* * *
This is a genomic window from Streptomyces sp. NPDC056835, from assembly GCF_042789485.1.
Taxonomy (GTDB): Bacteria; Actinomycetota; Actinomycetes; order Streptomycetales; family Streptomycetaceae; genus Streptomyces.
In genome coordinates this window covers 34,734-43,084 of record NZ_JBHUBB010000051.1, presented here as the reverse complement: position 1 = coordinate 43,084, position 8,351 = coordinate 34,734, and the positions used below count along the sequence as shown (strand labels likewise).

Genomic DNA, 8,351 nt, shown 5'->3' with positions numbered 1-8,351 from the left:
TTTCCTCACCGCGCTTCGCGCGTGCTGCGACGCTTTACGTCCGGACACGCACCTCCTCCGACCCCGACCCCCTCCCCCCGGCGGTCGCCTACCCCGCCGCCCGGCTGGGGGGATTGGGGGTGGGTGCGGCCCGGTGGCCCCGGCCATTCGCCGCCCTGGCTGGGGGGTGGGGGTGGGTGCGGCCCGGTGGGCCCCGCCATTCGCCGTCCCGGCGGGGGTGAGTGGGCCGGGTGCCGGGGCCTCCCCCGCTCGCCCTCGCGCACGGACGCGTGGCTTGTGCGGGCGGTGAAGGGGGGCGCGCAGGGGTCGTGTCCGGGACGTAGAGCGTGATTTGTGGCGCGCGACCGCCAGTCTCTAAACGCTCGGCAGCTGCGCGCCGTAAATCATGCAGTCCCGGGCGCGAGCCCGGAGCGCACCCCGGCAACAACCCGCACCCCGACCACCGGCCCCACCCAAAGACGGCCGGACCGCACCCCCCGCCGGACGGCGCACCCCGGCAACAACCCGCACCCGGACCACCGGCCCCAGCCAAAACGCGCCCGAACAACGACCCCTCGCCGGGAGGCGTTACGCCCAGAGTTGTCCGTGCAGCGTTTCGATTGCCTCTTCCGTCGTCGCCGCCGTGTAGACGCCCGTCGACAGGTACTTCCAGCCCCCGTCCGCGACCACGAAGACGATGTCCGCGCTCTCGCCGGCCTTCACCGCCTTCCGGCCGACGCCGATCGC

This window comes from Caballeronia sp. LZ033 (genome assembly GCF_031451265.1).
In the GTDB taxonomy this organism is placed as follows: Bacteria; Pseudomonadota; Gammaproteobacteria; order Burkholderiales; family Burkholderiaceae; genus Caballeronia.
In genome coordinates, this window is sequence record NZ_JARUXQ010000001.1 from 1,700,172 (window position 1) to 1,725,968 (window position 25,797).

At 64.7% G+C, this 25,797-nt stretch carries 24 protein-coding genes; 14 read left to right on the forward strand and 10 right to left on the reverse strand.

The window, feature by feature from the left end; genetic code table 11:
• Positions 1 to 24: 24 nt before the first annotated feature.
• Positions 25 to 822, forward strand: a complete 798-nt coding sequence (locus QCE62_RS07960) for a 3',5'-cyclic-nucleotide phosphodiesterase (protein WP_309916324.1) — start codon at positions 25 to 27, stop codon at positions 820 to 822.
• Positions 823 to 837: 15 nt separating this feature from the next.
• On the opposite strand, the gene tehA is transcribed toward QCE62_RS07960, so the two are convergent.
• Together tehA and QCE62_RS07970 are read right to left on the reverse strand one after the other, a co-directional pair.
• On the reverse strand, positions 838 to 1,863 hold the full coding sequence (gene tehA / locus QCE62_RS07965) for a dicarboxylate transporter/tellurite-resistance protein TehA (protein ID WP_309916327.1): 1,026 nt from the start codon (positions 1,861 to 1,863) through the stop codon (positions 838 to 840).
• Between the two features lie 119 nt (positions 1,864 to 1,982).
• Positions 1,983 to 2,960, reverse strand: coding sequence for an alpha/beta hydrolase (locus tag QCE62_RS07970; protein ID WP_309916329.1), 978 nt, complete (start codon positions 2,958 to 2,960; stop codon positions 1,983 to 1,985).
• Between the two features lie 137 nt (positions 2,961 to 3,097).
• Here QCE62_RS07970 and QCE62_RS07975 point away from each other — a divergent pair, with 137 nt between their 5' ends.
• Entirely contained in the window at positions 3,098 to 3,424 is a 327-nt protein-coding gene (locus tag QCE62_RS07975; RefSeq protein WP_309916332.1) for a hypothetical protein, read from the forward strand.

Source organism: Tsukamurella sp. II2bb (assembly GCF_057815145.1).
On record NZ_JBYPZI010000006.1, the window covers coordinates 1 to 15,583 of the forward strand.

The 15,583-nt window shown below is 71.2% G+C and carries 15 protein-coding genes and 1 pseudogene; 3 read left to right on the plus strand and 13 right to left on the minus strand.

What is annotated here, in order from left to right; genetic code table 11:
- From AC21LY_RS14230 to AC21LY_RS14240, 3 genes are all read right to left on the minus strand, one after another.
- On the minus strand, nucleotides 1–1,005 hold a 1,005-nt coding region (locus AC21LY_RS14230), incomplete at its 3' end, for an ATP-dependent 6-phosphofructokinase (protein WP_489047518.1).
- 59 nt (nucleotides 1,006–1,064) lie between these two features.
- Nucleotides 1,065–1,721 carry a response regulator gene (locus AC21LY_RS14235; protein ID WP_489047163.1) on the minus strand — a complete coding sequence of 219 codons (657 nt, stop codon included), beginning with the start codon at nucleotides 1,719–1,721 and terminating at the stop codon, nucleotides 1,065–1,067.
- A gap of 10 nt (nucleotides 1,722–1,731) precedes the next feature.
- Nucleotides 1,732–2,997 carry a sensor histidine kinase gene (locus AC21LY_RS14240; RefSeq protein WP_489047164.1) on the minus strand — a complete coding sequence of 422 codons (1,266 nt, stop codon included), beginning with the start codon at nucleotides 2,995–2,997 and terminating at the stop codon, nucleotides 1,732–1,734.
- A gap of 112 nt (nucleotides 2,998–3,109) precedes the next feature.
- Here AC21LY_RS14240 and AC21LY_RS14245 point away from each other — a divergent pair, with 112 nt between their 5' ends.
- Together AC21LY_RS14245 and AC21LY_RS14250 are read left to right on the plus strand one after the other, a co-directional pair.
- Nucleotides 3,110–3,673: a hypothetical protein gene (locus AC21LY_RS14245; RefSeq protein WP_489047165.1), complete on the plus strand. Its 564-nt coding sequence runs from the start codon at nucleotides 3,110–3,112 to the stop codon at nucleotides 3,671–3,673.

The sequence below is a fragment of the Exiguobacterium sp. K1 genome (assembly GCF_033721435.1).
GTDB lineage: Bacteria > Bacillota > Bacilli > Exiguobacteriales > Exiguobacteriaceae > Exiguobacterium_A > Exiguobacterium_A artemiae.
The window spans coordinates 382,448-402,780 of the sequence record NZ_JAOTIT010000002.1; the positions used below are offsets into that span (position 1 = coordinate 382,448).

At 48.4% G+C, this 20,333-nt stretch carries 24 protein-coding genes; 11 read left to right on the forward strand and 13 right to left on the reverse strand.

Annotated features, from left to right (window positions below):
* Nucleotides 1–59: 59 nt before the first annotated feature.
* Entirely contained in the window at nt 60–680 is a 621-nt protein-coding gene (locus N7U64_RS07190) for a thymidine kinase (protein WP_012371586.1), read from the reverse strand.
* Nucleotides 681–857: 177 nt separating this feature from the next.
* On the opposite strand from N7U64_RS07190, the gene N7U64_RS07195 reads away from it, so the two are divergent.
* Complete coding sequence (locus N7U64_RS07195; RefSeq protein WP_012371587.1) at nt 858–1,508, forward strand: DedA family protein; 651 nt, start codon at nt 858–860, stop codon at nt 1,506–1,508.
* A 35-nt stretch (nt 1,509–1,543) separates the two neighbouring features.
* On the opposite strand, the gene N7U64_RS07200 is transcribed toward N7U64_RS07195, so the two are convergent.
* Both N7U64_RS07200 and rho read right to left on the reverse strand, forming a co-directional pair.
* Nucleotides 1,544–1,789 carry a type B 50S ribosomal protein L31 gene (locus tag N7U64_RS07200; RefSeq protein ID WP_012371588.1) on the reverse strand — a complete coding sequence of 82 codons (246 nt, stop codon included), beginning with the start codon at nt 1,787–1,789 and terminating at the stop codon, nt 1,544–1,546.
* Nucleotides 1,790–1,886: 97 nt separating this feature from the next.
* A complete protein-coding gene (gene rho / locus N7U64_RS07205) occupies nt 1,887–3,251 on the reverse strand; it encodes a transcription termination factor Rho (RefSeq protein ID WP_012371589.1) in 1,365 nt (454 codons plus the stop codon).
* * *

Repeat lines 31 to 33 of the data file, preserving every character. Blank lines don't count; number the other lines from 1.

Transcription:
- Nucleotides 1,732–2,997 carry a sensor histidine kinase gene (locus AC21LY_RS14240; RefSeq protein WP_489047164.1) on the minus strand — a complete coding sequence of 422 codons (1,266 nt, stop codon included), beginning with the start codon at nucleotides 2,995–2,997 and terminating at the stop codon, nucleotides 1,732–1,734.
- A gap of 112 nt (nucleotides 2,998–3,109) precedes the next feature.
- Here AC21LY_RS14240 and AC21LY_RS14245 point away from each other — a divergent pair, with 112 nt between their 5' ends.